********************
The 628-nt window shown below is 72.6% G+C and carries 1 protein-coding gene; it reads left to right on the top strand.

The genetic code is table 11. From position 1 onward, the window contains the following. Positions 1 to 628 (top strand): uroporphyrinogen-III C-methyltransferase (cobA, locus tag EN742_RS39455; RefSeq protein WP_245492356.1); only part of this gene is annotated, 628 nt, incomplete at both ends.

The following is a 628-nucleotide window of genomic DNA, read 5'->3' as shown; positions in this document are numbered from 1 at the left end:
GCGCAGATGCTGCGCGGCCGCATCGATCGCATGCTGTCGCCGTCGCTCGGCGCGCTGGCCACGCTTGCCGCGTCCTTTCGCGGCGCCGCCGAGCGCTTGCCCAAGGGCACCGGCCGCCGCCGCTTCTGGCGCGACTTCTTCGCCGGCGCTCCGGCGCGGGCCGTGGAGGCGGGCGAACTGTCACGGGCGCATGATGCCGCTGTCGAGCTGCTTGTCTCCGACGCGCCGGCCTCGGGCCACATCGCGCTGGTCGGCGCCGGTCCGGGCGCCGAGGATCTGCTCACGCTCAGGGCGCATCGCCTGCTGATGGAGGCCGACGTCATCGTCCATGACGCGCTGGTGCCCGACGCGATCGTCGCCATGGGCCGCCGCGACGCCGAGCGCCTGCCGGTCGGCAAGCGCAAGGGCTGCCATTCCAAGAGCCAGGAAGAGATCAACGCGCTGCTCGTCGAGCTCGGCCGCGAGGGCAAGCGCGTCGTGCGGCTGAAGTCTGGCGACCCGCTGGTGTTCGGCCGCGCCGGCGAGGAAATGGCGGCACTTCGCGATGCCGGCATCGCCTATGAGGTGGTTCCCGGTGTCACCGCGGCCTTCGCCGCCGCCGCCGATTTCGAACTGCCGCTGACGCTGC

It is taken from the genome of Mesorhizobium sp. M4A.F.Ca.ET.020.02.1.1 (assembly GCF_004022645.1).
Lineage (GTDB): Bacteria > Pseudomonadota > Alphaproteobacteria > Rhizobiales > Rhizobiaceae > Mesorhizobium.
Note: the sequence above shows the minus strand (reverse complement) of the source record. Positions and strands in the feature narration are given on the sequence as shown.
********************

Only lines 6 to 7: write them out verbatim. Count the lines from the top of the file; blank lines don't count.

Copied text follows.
Lineage (GTDB): Bacteria > Pseudomonadota > Alphaproteobacteria > Rhizobiales > Rhizobiaceae > Mesorhizobium.
Note: the sequence above shows the minus strand (reverse complement) of the source record. Positions and strands in the feature narration are given on the sequence as shown.